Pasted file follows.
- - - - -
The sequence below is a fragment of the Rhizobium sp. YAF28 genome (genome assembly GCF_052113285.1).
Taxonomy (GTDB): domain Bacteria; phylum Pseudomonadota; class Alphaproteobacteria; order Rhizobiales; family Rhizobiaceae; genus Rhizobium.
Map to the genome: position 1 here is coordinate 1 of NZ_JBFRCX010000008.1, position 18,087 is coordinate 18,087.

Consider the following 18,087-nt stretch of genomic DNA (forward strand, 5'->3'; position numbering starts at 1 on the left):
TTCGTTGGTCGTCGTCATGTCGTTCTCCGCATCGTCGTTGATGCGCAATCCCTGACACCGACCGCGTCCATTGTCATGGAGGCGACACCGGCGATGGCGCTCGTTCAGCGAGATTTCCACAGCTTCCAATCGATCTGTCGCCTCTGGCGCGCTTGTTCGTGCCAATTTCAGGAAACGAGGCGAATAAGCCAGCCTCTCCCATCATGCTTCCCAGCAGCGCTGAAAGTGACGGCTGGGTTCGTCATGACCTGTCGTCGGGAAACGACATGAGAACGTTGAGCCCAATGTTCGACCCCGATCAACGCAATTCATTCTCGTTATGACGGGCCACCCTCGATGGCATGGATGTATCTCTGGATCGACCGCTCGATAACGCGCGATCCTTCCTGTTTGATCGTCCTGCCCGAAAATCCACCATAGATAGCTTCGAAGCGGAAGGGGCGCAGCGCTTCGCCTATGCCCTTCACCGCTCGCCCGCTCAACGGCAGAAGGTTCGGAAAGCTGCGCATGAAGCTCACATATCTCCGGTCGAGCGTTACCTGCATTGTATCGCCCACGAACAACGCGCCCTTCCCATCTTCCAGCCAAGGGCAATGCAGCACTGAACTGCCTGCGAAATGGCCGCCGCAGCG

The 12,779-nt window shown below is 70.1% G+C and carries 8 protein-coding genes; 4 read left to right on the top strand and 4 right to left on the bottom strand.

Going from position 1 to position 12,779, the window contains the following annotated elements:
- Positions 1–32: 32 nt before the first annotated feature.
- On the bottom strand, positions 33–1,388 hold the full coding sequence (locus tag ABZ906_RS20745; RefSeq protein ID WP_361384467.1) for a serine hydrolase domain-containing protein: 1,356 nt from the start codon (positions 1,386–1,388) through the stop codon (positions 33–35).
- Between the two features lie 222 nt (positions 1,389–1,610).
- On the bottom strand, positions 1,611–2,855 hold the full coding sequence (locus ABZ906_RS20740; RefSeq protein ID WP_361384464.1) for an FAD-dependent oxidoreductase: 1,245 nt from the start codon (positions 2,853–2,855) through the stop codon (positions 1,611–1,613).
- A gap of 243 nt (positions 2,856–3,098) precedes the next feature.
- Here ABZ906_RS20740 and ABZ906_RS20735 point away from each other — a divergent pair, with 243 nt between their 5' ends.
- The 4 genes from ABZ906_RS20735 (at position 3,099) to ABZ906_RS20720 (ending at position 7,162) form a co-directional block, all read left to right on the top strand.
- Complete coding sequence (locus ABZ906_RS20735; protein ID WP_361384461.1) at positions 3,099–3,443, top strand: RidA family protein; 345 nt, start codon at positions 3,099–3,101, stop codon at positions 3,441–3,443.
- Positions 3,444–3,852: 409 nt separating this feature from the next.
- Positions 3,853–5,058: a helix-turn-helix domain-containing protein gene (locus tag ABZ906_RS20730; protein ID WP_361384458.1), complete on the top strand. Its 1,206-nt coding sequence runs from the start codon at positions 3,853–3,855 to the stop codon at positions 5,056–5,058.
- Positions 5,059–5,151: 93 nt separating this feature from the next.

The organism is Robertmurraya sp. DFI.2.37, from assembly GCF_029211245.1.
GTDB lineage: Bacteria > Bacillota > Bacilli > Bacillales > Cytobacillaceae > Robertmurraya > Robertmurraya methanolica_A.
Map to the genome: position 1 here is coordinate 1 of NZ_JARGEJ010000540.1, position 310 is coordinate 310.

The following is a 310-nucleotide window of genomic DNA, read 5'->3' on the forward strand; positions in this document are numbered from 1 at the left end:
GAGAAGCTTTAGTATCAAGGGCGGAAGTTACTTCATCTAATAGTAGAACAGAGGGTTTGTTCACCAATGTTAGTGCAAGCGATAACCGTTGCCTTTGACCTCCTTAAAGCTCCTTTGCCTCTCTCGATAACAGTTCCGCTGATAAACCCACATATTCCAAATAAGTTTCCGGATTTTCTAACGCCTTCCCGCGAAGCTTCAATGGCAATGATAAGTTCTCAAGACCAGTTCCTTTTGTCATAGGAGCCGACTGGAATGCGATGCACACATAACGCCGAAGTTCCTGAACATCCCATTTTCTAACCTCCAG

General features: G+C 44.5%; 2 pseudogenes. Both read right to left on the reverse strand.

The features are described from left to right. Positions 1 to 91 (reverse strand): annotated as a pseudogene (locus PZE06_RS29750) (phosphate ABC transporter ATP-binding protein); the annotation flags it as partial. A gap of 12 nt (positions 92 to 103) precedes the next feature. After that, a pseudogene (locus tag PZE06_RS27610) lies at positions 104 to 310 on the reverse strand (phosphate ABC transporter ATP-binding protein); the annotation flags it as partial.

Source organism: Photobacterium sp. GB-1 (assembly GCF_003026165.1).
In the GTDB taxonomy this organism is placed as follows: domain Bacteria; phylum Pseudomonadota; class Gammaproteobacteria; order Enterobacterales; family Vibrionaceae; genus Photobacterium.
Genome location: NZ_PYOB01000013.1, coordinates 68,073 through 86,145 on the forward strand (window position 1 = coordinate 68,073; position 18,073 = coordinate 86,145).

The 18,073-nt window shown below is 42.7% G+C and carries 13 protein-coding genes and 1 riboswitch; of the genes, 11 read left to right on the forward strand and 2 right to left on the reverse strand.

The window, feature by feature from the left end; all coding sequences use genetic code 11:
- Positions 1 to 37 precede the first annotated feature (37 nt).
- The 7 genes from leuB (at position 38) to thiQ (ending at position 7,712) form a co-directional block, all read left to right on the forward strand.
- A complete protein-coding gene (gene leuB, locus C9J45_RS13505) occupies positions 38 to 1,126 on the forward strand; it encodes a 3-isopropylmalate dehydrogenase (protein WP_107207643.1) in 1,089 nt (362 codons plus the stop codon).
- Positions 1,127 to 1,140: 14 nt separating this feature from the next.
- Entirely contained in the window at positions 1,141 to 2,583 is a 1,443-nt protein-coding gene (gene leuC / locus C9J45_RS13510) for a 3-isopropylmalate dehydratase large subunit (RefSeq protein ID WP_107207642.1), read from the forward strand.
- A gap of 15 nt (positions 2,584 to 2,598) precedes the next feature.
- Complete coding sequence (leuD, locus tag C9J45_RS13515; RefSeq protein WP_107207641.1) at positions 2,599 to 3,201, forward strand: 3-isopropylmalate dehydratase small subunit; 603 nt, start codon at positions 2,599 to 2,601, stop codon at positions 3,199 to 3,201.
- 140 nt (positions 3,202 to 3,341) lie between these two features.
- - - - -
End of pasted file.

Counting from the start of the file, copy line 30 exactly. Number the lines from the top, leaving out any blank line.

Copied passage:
The window, feature by feature from the left end; all coding sequences use genetic code 11: